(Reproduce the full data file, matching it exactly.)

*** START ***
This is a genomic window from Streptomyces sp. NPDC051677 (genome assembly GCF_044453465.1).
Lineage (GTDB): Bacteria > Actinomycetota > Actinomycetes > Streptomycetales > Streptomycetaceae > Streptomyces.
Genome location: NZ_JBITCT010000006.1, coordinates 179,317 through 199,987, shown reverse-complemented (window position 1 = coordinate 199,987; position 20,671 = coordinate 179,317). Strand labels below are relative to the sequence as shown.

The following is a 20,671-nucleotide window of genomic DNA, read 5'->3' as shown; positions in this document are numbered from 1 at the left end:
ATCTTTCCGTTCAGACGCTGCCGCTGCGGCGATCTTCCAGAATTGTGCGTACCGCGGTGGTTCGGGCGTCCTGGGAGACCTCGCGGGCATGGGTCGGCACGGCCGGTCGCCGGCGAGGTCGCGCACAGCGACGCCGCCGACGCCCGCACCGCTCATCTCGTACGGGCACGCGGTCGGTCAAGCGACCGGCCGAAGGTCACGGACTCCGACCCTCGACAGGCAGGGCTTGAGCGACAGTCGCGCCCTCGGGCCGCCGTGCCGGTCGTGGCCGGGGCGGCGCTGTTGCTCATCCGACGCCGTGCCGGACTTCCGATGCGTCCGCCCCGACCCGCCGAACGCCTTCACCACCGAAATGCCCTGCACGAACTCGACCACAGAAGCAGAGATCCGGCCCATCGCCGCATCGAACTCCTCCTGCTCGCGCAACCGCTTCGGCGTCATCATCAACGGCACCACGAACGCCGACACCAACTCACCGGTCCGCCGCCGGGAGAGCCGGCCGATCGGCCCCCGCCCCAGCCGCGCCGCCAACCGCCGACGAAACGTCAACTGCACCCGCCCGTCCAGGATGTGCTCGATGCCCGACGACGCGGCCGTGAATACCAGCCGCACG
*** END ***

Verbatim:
This is a genomic window from Streptomyces sp. NPDC051677 (genome assembly GCF_044453465.1).
Lineage (GTDB): Bacteria > Actinomycetota > Actinomycetes > Streptomycetales > Streptomycetaceae > Streptomyces.
Genome location: NZ_JBITCT010000006.1, coordinates 179,317 through 199,987, shown reverse-complemented (window position 1 = coordinate 199,987; position 20,671 = coordinate 179,317). Strand labels below are relative to the sequence as shown.

The following is a 20,671-nucleotide window of genomic DNA, read 5'->3' as shown; positions in this document are numbered from 1 at the left end:
ATCTTTCCGTTCAGACGCTGCCGCTGCGGCGATCTTCCAGAATTGTGCGTACCGCGGTGGTTCGGGCGTCCTGGGAGACCTCGCGGGCATGGGTCGGCACGGCCGGTCGCCGGCGAGGTCGCGCACAGCGACGCCGCCGACGCCCGCACCGCTCATCTCGTACGGGCACGCGGTCGGTCAAGCGACCGGCCGAAGGTCACGGACTCCGACCCTCGACAGGCAGGGCTTGAGCGACAGTCGCGCCCTCGGGCCGCCGTGCCGGTCGTGGCCGGGGCGGCGCTGTTGCTCATCCGACGCCGTGCCGGACTTCCGATGCGTCCGCCCCGACCCGCCGAACGCCTTCACCACCGAAATGCCCTGCACGAACTCGACCACAGAAGCAGAGATCCGGCCCATCGCCGCATCGAACTCCTCCTGCTCGCGCAACCGCTTCGGCGTCATCATCAACGGCACCACGAACGCCGACACCAACTCACCGGTCCGCCGCCGGGAGAGCCGGCCGATCGGCCCCCGCCCCAGCCGCGCCGCCAACCGCCGACGAAACGTCAACTGCACCCGCCCGTCCAGGATGTGCTCGATGCCCGACGACGCGGCCGTGAATACCAGCCGCACG